Do you suffer from chronic neck pain and headaches? Unfortunately, both of these are common issues. There are a number of different reasons you may be dealing with this type of pain. It may be the amount of time you spend sitting hunched over at your computer every day. It could be the yoga class you took that pinched your neck in the wrong way. It could be that you’re dehydrated. While all of the above are reasons your head and neck may be hurting, there is one that really takes the cake. And it is one that not many people consider. It is how you sleep, and more specifically, your sleeping position.
Your sleeping position says a lot about your neck and spine. If you aren’t sleeping correctly, your neck is likely paying the price.
So, let’s get into the details of how you should be sleeping to protect your neck and help with those headaches. We will be breaking down each sleep position starting with the worst sleeping position.
We apologize in advance for the frustration that this may cause you, but the worst possible position you could sleep in is on your stomach.
Sleeping on your stomach leads to all sorts of issues, including:
Putting unnecessary strain on your neck.
Your spine is not in a neutral position when you sleep on your stomach, so you’re opening up the possibility for back and neck problems. This is because your spine can’t support you in this position. And, since you can’t sleep face-down when you sleep on your stomach, your head will always be turned one way or the other, which messes with your neck and spine.
This sleeping position puts pressure on your diaphragm, which can cause you to have issues breathing while you’re asleep.
Stomach sleepers will need to actively train themselves to stop this. You can try various types of pillows like body pillows to figure out a new way to at least get you sleeping on your side.
So now that you know how not to sleep, it’s time to fill you in on the best sleeping positions to protect your neck and your head.
Coming in at number one is back sleeping, so that’s great news for all the back sleepers out there. This position puts minimal pressure on your spine and allows your neck to sit in a natural position. It also distributes weight evenly along your entire spine.
The key to sleeping on your back comes in how you do it and pillows matter.
You’ll want a pillow that features elevated neck support and serves as a cradle for the back of your head.
You may also want to add a pillow under your knees, which promotes the natural curve of your spine.
Another sleeping position that will help your stiff neck pain and headaches is on your side. Just because you are a side sleeper doesn’t mean it’s enough. To have this position be good for you, you need to side sleep the right way. You want to put a pillow between your knees to keep as much of the natural alignment of your hips, pelvis, and spine as possible.
Also, you want to try and alternate the side that you sleep on. This ensures that you don’t create muscle imbalance or put yourself at risk of potentially getting scoliosis.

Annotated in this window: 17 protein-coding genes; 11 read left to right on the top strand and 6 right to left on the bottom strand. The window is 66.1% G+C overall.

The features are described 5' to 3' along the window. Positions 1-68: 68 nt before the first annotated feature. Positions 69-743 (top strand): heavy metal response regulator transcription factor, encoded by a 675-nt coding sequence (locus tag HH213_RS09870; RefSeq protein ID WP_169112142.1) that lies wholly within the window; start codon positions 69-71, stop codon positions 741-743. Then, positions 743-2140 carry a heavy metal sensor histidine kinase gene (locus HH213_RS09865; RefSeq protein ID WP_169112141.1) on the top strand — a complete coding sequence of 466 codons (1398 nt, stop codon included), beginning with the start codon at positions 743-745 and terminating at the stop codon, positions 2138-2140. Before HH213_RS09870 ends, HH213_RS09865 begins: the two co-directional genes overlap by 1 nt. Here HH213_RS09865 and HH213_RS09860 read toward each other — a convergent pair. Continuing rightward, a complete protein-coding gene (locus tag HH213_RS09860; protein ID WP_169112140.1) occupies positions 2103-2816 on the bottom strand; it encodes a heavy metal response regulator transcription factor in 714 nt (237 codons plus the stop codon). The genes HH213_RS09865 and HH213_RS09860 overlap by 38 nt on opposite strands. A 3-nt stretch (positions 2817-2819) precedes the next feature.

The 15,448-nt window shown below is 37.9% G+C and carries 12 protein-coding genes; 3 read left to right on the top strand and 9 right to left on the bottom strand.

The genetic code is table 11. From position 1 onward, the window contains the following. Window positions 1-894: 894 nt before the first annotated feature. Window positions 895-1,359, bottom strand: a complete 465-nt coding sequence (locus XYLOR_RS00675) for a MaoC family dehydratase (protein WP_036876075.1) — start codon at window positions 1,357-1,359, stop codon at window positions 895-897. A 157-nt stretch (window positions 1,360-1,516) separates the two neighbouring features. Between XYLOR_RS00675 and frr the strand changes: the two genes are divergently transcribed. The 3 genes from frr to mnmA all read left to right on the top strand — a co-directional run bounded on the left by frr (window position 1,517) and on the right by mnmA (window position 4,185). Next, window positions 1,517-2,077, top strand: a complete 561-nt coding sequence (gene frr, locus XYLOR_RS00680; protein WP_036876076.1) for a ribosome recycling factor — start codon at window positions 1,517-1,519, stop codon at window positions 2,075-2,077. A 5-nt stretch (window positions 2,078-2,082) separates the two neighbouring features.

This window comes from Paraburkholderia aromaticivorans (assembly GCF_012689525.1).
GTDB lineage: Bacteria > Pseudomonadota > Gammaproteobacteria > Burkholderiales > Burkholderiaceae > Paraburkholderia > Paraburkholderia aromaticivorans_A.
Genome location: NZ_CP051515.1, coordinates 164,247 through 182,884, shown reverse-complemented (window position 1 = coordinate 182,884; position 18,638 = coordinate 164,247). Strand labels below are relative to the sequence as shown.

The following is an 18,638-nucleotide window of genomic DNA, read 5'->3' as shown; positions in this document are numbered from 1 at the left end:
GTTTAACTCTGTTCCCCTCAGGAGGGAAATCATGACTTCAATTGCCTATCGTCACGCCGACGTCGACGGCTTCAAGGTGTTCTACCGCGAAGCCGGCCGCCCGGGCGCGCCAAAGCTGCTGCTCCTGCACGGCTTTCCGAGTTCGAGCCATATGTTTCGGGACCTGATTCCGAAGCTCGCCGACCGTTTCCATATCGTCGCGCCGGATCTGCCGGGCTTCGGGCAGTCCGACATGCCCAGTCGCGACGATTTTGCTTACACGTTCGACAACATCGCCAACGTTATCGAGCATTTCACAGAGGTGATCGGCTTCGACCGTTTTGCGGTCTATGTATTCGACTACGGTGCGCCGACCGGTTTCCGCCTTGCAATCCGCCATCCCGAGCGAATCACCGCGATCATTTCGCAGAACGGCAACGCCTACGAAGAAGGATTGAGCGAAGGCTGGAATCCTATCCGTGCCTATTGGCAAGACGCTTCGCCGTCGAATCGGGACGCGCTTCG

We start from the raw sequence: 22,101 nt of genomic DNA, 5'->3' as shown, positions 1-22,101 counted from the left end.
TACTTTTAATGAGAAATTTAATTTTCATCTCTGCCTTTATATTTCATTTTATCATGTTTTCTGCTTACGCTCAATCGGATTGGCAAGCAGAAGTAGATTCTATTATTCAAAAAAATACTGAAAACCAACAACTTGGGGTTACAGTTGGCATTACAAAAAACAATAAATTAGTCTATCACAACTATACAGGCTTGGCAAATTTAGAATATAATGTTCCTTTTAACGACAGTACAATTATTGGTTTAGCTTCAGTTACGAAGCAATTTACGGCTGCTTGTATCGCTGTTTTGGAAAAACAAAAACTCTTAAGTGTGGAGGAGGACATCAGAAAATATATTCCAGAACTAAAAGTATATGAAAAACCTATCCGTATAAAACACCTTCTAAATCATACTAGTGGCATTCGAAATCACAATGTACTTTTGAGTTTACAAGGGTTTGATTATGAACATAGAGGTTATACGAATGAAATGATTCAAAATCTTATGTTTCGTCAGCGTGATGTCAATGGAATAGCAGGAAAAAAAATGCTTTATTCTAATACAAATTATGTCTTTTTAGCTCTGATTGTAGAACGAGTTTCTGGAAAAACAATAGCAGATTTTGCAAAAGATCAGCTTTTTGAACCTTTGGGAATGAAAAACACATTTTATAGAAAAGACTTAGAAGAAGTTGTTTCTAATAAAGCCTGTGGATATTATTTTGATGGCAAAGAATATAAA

A tall pillow placed under your neck is good for side sleeping as well because it helps your neck align with your head and works to relieve any strain you may be putting on your neck.
Though not as common, some people find that sleeping upright helps them with their neck pain. This position is a favorite for pregnant women who are suffering from an achy back as well as sinus suffers looking for stuffy head relief.
But, similar to the other positions, you need to do it correctly for it to alleviate your pain issues.
Get yourself a horseshoe-shaped pillow similar to the ones you use to travel so that your neck is supported. A lower back pillow may be a good addition as well. You might consider purchasing a sleeping wedge as well, so you can stay in your bed while still getting the benefits of an upright sleeping position.
You may find yourself wondering why your neck pain is causing you headaches, and we have an explanation for that.
The type of headache you’re likely experiencing is called a cervicogenic headache. The name of this headache is derived from your cervical spine, as this is where the pain of this type of headache comes from.
According to the Cleveland Clinic, cervicogenic headaches usually start at the base of the skull and go up one side. They also may limit your ability to move your neck, as doing so may make the headache much worse.
In addition to changing the position that you sleep in, massages may help alleviate some of the pain associated with your cervicogenic headache.
You also want to be sure to invest in the mattress and pillows that will be best for keeping your neck in the right position while sleeping (which is in line with your back). You don’t want a pillow that is too soft, and you don’t want one that is too hard. Look for something right in the middle. And be sure to replace your pillows every couple of years because they lose their support over time.
Hopefully these tips will help you get back to having a good night’s rest soon and you can start enjoying the benefits no more neck strain or at least less sore neck.
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